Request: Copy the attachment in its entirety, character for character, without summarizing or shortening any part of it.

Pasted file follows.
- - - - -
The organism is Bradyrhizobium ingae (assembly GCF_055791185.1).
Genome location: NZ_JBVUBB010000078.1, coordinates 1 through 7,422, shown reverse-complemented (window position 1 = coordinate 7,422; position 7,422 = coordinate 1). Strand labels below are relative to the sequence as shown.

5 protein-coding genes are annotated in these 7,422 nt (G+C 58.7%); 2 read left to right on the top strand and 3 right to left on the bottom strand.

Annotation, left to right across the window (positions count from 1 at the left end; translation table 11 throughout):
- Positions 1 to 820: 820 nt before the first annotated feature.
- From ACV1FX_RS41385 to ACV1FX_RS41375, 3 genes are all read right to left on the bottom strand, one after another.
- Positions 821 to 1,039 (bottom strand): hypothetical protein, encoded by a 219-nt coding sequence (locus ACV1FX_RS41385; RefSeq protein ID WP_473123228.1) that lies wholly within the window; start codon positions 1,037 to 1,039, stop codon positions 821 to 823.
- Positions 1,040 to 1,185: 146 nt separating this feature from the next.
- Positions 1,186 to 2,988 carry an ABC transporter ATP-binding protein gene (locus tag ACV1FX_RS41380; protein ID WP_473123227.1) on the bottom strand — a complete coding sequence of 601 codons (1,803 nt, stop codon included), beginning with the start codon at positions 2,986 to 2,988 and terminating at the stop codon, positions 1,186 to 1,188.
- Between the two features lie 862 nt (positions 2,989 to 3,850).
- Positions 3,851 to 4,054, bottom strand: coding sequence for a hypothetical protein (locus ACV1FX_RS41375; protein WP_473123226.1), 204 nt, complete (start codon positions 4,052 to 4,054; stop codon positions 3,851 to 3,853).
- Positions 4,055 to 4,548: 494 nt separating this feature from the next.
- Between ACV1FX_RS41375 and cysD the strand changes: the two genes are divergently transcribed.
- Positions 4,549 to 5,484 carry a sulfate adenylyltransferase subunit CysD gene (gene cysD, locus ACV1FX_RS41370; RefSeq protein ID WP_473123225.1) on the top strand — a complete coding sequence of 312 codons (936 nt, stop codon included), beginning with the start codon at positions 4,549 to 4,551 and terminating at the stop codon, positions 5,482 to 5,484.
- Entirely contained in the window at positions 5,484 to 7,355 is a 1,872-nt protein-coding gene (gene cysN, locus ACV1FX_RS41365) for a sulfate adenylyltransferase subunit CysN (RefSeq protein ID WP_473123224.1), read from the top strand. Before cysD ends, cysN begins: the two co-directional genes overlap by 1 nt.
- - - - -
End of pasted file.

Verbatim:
The organism is Bradyrhizobium ingae (assembly GCF_055791185.1).
Genome location: NZ_JBVUBB010000078.1, coordinates 1 through 7,422, shown reverse-complemented (window position 1 = coordinate 7,422; position 7,422 = coordinate 1). Strand labels below are relative to the sequence as shown.

5 protein-coding genes are annotated in these 7,422 nt (G+C 58.7%); 2 read left to right on the top strand and 3 right to left on the bottom strand.

Annotation, left to right across the window (positions count from 1 at the left end; translation table 11 throughout):
- Positions 1 to 820: 820 nt before the first annotated feature.
- From ACV1FX_RS41385 to ACV1FX_RS41375, 3 genes are all read right to left on the bottom strand, one after another.
- Positions 821 to 1,039 (bottom strand): hypothetical protein, encoded by a 219-nt coding sequence (locus ACV1FX_RS41385; RefSeq protein ID WP_473123228.1) that lies wholly within the window; start codon positions 1,037 to 1,039, stop codon positions 821 to 823.
- Positions 1,040 to 1,185: 146 nt separating this feature from the next.
- Positions 1,186 to 2,988 carry an ABC transporter ATP-binding protein gene (locus tag ACV1FX_RS41380; protein ID WP_473123227.1) on the bottom strand — a complete coding sequence of 601 codons (1,803 nt, stop codon included), beginning with the start codon at positions 2,986 to 2,988 and terminating at the stop codon, positions 1,186 to 1,188.
- Between the two features lie 862 nt (positions 2,989 to 3,850).
- Positions 3,851 to 4,054, bottom strand: coding sequence for a hypothetical protein (locus ACV1FX_RS41375; protein WP_473123226.1), 204 nt, complete (start codon positions 4,052 to 4,054; stop codon positions 3,851 to 3,853).
- Positions 4,055 to 4,548: 494 nt separating this feature from the next.
- Between ACV1FX_RS41375 and cysD the strand changes: the two genes are divergently transcribed.
- Positions 4,549 to 5,484 carry a sulfate adenylyltransferase subunit CysD gene (gene cysD, locus ACV1FX_RS41370; RefSeq protein ID WP_473123225.1) on the top strand — a complete coding sequence of 312 codons (936 nt, stop codon included), beginning with the start codon at positions 4,549 to 4,551 and terminating at the stop codon, positions 5,482 to 5,484.
- Entirely contained in the window at positions 5,484 to 7,355 is a 1,872-nt protein-coding gene (gene cysN, locus ACV1FX_RS41365) for a sulfate adenylyltransferase subunit CysN (RefSeq protein ID WP_473123224.1), read from the top strand. Before cysD ends, cysN begins: the two co-directional genes overlap by 1 nt.